Wednesday, March 11, 2009

More on the Connecticut church grab

Here's a thought: Suppose the aim of the Connecticut bill isn't actually to take control of the Church, but to force it into property rights battles that it will lose over the hospitals and health care facilities.

The Church has already drawn a line in the sand over abortion. As things stand, the bishops have said that not only will they close hospitals rather than allow abortions, but they will also refuse to sell the facilities to anyone else. Suppose the state intends to place the Church in a position where their hospitals aren't theirs to sell or not sell. There hasn't been any clear precedent yet in cases where the hierarchy of a church and an individual parish are at odds, as far as who gets the parish property. A lay-controlled church would be easier to manipulate, and if the property is under the state's control, the religious tenets become irrelevant as far as the state is concerned.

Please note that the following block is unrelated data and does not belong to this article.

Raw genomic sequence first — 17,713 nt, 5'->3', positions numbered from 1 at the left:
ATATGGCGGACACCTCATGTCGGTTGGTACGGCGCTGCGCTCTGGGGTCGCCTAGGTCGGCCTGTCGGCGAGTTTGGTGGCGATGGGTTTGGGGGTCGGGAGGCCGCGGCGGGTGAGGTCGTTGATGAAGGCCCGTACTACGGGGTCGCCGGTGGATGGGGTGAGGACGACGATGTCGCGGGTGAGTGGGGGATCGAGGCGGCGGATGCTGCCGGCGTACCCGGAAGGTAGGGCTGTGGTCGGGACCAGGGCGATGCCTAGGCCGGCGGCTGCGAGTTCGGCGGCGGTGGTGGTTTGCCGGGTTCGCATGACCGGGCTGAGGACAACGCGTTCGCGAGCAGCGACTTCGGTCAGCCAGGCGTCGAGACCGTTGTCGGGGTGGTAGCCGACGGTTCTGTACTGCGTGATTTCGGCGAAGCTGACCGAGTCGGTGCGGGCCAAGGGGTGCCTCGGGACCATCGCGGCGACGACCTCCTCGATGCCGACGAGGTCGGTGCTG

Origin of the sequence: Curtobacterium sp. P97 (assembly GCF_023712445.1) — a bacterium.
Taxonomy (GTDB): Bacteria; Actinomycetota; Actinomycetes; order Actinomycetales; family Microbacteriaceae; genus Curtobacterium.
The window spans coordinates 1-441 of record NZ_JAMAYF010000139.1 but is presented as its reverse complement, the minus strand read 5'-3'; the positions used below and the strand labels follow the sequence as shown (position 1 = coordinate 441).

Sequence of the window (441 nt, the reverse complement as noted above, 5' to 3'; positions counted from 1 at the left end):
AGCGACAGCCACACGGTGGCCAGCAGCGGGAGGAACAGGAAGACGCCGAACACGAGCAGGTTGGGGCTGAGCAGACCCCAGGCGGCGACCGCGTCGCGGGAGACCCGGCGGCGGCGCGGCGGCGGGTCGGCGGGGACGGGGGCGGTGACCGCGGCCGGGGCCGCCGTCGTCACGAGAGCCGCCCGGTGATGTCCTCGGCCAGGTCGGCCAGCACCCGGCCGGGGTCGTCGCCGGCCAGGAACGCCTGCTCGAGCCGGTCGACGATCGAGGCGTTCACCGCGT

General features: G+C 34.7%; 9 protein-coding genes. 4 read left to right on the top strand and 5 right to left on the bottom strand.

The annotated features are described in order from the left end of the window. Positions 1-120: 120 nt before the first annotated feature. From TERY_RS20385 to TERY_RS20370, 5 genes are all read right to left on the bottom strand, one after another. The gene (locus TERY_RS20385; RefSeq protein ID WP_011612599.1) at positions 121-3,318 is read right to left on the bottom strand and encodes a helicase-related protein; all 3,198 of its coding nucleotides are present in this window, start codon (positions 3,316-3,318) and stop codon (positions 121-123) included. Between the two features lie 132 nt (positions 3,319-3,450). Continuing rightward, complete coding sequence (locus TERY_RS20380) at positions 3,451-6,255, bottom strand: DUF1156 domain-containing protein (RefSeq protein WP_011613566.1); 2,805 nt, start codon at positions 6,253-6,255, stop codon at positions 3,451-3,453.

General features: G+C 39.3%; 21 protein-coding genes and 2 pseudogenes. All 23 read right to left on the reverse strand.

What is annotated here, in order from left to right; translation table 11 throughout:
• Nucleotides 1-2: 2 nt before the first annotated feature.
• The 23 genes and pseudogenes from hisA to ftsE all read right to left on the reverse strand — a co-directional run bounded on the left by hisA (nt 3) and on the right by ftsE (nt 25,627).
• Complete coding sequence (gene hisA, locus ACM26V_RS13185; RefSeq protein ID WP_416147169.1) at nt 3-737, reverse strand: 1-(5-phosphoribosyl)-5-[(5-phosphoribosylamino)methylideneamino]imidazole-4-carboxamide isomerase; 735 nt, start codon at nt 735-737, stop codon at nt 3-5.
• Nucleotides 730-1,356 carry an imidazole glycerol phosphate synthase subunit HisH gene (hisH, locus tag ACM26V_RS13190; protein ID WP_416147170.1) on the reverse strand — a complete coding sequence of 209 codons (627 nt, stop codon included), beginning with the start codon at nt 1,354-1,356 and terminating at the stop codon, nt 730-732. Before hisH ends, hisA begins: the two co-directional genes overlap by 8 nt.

But the possibilities go farther than just abortion. Currently, the reason the threat of closing hospitals carries weight is that Catholic hospitals and charities tend to serve low-income areas that wouldn't support for-profit hospitals. If those hospitals close, the government will be forced (oh, so reluctantly) to cover the shortfall. This plan would have the twin benefits of (a) encouraging poor districts to vote in favor of socialized health care and (b) putting facilities already positioned in those areas under the control of the government. Convenient, no?

What do you think? Is the state looking this far ahead? Or is it just run-of-the-mill government asininity?

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